Moving house and discovering a set of old brass stair rods in the loft is surprisingly common, judging by the calls we receive. If you like to revive preloved items for your home and give them a new lease of life, here are a few ideas which may help you turn a mound of metal into an attractive addition to your staircase.
Reclaim the shine
Traditionally, stair rods and antique stair clips are typically made of brass – either solid or a hollow brass tube. If they’ve been in the loft for many years, the natural ageing process of un-lacquered brass will have resulted in the finish changing to a rich, mellow tone, otherwise known as tarnished. Some people like this antique look.
Replace the rod holders
Depending on the design of your antique rods, it may well be that there was once a pile of matching brackets to hold the rods in place on the staircase − one either end. If these are missing, it is possible to purchase new brackets, available in a number of different finishes, including antique bronze, antique brass and satin brass. Whilst you may find the diameter of your rod does not perfectly match the standard 12mm or 16mm diameter, spherical brackets available today, you can always pack them out with a little foam. If your rods have a triangular profile, then replacement grips are likewise available.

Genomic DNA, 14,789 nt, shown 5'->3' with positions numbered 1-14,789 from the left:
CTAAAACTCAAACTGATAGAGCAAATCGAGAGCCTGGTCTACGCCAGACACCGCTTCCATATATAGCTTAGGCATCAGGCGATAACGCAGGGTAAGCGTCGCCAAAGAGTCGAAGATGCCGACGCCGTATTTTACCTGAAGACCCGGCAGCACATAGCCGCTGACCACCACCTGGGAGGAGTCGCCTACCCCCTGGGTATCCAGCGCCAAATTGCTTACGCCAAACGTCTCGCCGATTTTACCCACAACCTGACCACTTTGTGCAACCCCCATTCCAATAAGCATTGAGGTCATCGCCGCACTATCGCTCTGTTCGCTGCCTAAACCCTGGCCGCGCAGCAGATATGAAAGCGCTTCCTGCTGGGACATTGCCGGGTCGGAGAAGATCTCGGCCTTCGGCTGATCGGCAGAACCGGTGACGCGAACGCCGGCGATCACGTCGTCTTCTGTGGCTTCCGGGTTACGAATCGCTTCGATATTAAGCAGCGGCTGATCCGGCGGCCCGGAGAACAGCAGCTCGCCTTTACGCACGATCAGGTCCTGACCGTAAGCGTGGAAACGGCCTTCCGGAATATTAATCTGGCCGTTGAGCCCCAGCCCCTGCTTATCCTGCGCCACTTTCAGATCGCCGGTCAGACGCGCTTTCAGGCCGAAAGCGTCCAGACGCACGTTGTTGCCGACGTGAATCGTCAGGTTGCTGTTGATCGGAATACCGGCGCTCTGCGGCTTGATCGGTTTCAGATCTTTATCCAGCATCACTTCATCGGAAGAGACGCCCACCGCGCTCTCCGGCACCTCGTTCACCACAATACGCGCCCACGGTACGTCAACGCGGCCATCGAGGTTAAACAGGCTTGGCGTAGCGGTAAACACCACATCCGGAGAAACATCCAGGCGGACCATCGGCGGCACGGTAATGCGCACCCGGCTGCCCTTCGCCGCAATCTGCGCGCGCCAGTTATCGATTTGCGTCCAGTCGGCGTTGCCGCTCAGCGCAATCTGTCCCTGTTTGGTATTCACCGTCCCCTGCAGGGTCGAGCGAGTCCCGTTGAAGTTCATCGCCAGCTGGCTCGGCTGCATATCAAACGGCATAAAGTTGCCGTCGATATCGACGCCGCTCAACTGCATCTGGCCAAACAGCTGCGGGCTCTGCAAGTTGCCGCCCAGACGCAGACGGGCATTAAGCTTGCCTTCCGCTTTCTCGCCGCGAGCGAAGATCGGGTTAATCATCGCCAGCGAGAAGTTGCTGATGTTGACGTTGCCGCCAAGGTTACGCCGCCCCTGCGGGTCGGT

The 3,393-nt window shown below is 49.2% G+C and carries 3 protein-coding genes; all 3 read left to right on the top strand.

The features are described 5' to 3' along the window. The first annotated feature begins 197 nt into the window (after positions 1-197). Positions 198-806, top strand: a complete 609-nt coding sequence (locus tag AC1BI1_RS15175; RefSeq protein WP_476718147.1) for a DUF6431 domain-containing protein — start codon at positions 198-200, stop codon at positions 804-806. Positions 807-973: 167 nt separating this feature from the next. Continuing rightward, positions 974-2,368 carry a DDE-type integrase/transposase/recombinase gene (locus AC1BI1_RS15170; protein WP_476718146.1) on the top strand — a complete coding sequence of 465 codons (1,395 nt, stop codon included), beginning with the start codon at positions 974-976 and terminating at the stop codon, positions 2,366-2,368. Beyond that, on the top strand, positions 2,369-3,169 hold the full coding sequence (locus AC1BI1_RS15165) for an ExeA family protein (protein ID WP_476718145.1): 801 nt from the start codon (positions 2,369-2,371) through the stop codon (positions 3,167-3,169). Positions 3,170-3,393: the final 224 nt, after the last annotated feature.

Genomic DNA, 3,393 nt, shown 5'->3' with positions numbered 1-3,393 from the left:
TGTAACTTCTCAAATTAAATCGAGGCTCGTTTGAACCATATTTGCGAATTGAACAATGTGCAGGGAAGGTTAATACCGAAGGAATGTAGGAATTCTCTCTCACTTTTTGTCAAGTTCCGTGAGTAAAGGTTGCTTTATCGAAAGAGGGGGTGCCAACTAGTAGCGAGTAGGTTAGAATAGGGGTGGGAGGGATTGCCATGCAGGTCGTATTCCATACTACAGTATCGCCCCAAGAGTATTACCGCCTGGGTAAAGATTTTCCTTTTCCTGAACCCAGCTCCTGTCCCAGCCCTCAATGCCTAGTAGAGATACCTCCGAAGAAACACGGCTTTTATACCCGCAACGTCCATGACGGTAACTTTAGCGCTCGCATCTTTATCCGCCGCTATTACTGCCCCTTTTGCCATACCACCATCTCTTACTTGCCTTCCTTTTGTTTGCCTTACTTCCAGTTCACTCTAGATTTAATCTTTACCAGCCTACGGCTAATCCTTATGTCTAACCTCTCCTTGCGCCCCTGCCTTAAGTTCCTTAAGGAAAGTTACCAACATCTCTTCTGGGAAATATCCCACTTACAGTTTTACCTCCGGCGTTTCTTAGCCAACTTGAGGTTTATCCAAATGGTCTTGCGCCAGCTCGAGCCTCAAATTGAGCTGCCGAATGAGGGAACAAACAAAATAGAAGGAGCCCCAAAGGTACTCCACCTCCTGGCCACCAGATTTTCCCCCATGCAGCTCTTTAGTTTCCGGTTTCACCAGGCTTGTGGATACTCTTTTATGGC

Shorten the length
This may not be that simple – it depends on the design of the carpet rods. Designs with integral finial ends as part of the rods are fixed in length. It is best to match your stair runner to the length of the rods, rather than the other way around. If the finials push in, then it may be possible to remove them, shorten the rods and then reinsert the finials.
Further advice about measuring up for stair rods can be found here.